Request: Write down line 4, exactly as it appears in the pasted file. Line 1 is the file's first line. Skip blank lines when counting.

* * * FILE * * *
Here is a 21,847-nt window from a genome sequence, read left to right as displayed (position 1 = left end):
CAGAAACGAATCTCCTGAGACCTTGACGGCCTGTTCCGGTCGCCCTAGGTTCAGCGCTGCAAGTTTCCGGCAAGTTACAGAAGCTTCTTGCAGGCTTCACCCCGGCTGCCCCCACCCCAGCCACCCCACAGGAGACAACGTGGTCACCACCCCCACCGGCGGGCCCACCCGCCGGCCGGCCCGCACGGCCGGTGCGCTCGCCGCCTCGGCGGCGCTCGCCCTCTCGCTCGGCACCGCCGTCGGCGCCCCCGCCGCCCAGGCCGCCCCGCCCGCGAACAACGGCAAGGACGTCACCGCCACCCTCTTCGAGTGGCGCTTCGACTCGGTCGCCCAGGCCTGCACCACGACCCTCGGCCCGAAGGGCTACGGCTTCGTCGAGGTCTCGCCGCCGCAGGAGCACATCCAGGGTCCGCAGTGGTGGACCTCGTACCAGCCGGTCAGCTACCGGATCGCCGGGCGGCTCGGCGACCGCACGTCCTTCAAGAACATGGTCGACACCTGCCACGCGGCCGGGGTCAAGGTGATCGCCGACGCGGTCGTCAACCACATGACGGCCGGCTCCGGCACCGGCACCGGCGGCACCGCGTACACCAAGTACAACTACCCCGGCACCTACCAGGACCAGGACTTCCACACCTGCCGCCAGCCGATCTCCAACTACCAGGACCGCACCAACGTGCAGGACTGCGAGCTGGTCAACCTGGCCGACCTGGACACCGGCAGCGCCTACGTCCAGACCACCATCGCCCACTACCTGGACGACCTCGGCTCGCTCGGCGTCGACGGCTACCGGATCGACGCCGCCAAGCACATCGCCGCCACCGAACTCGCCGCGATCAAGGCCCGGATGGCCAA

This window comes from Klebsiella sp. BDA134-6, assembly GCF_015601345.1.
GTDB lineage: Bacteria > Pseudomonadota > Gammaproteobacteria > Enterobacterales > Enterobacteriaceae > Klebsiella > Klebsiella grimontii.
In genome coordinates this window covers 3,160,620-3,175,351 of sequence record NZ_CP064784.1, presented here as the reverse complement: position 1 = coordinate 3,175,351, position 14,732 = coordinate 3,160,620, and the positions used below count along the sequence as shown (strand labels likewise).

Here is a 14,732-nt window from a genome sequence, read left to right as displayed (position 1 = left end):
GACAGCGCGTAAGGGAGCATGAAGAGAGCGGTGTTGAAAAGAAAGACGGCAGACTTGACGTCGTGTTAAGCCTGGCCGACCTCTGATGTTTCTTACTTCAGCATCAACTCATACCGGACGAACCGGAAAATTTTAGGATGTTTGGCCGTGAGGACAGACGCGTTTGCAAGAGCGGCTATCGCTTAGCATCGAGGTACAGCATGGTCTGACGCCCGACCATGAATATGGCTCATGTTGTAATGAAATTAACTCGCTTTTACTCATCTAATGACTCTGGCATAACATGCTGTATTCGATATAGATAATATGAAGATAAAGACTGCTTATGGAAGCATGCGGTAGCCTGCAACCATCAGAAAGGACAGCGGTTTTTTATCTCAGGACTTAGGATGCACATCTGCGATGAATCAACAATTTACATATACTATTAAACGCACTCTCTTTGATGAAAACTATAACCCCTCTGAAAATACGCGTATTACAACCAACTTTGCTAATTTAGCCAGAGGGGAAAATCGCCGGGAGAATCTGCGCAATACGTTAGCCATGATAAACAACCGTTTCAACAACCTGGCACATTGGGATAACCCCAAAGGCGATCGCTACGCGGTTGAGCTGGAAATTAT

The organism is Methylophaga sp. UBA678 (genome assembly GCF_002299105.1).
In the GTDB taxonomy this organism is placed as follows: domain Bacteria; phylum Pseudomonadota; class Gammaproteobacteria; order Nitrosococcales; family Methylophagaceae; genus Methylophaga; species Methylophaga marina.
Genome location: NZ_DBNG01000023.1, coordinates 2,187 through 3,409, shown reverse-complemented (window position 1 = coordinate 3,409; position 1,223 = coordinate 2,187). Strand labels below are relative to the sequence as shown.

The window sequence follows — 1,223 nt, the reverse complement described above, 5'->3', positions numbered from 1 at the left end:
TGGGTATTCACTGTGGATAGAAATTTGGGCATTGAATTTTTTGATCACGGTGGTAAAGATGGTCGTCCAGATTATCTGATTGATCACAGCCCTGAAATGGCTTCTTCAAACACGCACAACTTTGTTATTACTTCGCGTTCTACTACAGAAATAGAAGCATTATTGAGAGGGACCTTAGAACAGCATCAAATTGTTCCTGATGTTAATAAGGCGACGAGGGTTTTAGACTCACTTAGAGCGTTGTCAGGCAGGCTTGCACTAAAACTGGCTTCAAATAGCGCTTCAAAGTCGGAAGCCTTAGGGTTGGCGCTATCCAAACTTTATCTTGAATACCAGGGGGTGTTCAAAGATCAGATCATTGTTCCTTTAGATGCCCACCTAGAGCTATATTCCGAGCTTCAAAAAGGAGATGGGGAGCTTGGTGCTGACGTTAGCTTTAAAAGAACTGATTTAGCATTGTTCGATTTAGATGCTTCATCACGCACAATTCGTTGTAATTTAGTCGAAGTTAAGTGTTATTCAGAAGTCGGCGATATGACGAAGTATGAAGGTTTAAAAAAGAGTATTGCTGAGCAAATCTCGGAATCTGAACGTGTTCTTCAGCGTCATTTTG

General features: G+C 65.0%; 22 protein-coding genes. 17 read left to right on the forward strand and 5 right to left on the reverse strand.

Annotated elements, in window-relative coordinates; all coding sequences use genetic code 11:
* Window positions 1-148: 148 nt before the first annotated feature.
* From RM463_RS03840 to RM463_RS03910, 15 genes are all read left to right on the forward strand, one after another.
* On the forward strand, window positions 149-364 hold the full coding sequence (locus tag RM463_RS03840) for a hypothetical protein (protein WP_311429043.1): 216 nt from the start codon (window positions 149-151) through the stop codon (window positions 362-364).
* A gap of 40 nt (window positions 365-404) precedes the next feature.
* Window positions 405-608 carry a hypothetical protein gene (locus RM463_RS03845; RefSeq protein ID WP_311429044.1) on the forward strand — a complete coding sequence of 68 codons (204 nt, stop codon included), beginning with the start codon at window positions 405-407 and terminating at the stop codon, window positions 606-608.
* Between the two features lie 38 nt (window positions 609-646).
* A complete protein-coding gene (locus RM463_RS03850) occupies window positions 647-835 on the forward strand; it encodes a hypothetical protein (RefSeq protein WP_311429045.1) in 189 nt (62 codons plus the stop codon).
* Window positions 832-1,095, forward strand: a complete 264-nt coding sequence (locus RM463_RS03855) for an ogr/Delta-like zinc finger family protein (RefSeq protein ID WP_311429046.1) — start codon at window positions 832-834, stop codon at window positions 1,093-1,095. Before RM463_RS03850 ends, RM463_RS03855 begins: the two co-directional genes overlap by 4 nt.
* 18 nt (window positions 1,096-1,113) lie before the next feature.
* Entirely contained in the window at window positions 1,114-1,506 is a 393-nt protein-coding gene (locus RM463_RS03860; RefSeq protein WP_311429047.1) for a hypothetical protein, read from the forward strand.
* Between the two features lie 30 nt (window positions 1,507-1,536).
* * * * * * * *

GTDB lineage: Bacteria > Pseudomonadota > Gammaproteobacteria > Enterobacterales > Enterobacteriaceae > Klebsiella > Klebsiella grimontii.